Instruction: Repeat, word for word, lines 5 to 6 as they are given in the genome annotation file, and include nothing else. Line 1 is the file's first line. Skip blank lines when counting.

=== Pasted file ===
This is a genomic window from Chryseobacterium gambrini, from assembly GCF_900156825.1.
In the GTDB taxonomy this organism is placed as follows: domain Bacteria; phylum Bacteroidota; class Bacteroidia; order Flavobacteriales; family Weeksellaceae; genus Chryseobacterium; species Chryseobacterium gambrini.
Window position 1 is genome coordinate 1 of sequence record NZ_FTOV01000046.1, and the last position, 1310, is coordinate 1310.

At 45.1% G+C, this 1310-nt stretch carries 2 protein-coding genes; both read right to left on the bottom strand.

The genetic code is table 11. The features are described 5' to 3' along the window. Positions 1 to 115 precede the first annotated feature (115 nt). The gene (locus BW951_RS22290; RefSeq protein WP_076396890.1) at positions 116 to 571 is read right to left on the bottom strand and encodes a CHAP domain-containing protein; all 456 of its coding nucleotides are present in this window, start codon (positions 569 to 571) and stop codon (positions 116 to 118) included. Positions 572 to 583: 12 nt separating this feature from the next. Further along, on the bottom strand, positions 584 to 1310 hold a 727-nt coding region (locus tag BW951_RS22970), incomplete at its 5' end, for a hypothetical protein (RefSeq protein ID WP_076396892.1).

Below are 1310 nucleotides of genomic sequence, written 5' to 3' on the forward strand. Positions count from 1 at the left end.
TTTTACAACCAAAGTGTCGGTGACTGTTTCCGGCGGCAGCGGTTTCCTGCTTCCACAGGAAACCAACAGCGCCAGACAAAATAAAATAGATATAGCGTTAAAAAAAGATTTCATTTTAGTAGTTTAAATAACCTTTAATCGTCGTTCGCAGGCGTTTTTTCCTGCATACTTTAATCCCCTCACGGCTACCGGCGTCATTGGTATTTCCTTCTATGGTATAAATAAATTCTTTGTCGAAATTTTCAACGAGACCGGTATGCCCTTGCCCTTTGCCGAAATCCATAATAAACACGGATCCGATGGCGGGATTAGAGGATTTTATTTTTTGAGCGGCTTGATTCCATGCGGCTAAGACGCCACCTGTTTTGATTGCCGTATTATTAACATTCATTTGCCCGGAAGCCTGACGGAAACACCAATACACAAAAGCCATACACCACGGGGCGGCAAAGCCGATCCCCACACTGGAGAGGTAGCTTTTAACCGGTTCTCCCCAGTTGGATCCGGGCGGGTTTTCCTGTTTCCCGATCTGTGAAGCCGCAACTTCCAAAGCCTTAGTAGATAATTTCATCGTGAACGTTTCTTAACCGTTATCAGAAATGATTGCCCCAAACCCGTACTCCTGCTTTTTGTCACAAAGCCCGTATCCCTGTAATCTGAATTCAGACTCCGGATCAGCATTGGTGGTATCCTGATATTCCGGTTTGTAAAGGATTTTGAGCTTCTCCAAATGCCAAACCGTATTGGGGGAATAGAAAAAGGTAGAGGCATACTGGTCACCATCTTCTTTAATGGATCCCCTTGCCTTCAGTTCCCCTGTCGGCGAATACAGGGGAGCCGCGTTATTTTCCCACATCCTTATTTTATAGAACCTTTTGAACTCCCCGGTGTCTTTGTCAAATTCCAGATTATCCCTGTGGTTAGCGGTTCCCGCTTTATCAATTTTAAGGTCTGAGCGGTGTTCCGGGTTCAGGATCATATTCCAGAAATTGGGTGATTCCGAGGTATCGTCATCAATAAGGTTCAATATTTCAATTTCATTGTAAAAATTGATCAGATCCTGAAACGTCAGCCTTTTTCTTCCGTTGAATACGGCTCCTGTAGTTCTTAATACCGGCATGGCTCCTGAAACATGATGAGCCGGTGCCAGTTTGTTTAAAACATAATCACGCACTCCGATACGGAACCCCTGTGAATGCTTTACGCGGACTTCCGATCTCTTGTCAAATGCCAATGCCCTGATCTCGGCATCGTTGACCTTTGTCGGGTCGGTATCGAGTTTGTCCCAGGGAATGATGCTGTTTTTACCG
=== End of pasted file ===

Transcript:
The genetic code is table 11. The features are described 5' to 3' along the window. Positions 1 to 115 precede the first annotated feature (115 nt). The gene (locus BW951_RS22290; RefSeq protein WP_076396890.1) at positions 116 to 571 is read right to left on the bottom strand and encodes a CHAP domain-containing protein; all 456 of its coding nucleotides are present in this window, start codon (positions 569 to 571) and stop codon (positions 116 to 118) included. Positions 572 to 583: 12 nt separating this feature from the next. Further along, on the bottom strand, positions 584 to 1310 hold a 727-nt coding region (locus tag BW951_RS22970), incomplete at its 5' end, for a hypothetical protein (RefSeq protein ID WP_076396892.1).

Below are 1310 nucleotides of genomic sequence, written 5' to 3' on the forward strand. Positions count from 1 at the left end.